A 2018 Canada reads contester was inspired by the over five hundred people who arrived on Canada’s west coast from Sri Lanka.
We learn of Mahindan’s life in Lanka where he was a mechanic at the mercy of both the Lankan government and the Tigers; in Canada, Grace, a hard line adjudicator has a tough stance on those who don’t arrive through the proper channels; and Priya, a lawyer dragged into working with the refugees when she wants to specialize in corporate law.
What will happen to the refugees who are turned back? How will the Canadian officials’ characters change after working with the Tamils for months? This is absolutely the best read on the crisis in Lanka (that still continues today for anyone not Buddhist) and what Tamils have had to endure to stay alive.
Journalist, Tanya Talaga chronicles the lives and deaths of seven First Nation teens in Thunder Bay who lost their lives after moving from remote Ontario communities to attend secondary school in the city.
In this non-fiction account, we learn about life in Thunder Bay for First Nation teens; about the parents and First Nation communities who come together to search for the children when they disappear; and their contact with police and how the Thunder Bay RCMP handle each case.
This is a well written, must read for all Canadians so we grasp the systemic culture within the police force, the community, and the government at large.
On Pineterest there’s word lists — words to use instead of . . .. I save these lists because one of the problems writing an 80 000 word manuscript is the habit of repeating your favourite vocabulary.
I keep a personal file of words I’m aware I use often — that, look, walked for example, for when I’m at the editing stage to remind myself of my habit. But here’s a tip I learned from author, Julie H. Ferguson about a particular repeated word. Continue reading “Writers, it’s time to think about our favoured vocabulary”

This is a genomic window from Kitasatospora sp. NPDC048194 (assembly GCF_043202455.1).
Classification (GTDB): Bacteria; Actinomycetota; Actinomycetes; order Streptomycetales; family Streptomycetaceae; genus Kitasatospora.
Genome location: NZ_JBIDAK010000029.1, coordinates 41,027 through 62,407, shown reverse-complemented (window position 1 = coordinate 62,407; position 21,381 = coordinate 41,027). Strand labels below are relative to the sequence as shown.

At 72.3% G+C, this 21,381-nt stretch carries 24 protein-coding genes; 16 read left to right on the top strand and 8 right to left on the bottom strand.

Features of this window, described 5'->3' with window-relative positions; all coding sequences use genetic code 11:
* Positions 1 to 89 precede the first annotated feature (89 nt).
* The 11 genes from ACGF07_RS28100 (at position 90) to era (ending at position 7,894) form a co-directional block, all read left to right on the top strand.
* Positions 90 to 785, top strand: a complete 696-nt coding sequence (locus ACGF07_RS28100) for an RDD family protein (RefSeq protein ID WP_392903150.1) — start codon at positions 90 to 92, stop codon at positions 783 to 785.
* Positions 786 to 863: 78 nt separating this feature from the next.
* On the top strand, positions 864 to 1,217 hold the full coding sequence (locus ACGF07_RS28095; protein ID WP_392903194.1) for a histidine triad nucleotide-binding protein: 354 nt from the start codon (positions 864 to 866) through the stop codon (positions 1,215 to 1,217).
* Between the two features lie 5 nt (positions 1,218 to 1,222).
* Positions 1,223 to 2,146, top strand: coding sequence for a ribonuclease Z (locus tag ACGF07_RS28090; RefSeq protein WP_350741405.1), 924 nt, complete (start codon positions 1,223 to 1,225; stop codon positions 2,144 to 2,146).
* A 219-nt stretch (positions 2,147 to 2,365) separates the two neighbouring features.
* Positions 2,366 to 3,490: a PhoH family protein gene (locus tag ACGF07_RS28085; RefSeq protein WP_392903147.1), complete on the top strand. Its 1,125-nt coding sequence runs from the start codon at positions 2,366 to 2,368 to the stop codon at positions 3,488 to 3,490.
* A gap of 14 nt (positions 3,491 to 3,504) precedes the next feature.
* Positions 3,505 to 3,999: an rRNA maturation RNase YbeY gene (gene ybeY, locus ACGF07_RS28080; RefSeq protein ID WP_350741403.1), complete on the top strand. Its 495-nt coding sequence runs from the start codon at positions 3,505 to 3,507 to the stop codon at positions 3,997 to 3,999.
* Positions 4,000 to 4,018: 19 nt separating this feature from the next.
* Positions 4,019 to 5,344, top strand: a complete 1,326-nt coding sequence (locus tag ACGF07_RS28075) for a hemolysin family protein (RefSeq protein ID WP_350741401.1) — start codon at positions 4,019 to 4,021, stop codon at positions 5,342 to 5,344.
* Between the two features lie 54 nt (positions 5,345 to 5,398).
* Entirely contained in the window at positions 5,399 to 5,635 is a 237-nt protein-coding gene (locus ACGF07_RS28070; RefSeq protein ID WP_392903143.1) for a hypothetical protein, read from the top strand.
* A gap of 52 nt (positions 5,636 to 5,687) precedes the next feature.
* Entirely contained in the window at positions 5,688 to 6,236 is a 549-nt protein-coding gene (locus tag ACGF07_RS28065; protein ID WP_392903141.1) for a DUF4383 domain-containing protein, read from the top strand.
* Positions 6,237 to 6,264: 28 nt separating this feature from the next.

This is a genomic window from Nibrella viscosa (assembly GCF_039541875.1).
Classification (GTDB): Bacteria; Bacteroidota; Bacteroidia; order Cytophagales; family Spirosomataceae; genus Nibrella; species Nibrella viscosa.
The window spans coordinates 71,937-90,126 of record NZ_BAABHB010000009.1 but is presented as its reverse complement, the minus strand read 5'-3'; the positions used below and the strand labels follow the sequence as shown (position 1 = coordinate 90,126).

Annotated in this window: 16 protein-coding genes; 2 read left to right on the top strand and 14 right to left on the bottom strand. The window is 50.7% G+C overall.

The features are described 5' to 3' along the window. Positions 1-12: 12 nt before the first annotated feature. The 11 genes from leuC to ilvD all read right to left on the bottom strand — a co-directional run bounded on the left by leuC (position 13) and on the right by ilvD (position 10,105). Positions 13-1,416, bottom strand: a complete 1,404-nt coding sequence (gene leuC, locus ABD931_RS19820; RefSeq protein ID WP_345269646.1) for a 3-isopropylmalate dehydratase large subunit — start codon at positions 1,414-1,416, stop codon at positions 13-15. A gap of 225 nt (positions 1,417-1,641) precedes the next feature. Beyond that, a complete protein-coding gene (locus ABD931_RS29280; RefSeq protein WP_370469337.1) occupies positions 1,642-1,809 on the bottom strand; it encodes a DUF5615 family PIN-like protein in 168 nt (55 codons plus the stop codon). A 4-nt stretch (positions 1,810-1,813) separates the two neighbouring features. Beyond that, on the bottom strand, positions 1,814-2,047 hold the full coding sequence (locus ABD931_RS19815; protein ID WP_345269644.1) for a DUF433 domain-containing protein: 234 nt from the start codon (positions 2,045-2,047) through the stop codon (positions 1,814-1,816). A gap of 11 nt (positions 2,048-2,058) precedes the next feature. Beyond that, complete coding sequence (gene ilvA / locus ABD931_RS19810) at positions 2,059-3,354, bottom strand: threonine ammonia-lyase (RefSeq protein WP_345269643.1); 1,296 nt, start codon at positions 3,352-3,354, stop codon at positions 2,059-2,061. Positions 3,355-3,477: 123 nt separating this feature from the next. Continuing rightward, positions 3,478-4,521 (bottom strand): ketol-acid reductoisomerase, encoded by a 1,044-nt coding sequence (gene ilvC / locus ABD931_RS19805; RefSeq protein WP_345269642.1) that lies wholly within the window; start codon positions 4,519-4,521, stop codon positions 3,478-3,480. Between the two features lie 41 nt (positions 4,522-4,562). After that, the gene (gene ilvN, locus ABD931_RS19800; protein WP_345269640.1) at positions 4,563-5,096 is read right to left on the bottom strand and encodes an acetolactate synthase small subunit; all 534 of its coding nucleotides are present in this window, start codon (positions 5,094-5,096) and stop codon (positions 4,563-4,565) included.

Luz James feels lost. She’s been shifted from pillar to post since childhood because of her mother’s job. Now she’s in Okinawa, a tiny group of islands that belong to Japan. She’s already lost the grandmother she loved, but when she loses her closest friend, her sister, Luz can’t hold it together. She hangs out with a group every night to get high. On one of those nights she wanders off and encounters something that leads her on a path to discover her unknown family and the Okinawan women whose secret she discovers.
This is not only a great tale, but the historical setting with flashbacks to a young Okinawa school girl during the war reveals a lot about the Japanese and their attitudes towards the people of this island.
In the early 1900s when Sunja falls pregnant, she refuses to be mistress to a wealthy man she discovers is already married. Instead she accepts an offer of marriage from a minister and they soon leave Korea for Japan.
This is a four generational tale exploring Japan’s attitude towards Koreans as well as the family’s struggles to survive. A compelling story.
Because Jimmy’s father is a Pakeha and his mother Maori, he struggles to discover where he fits in. After his mother leaves to live with another man, Jimmy turns more to his uncle who tells his about his Maori family history.
This is a tough read, but a telling narrative of a family caught between two cultures.
This is a generational saga of Tademy’s family beginning during the slave era in the United States. We learn the struggles of four prominent women who fought for their freedom while at the same time trying to keep their family together.
This is an extremely interesting account because it examines in depth, the lives these women led and how often they were tied to their masters.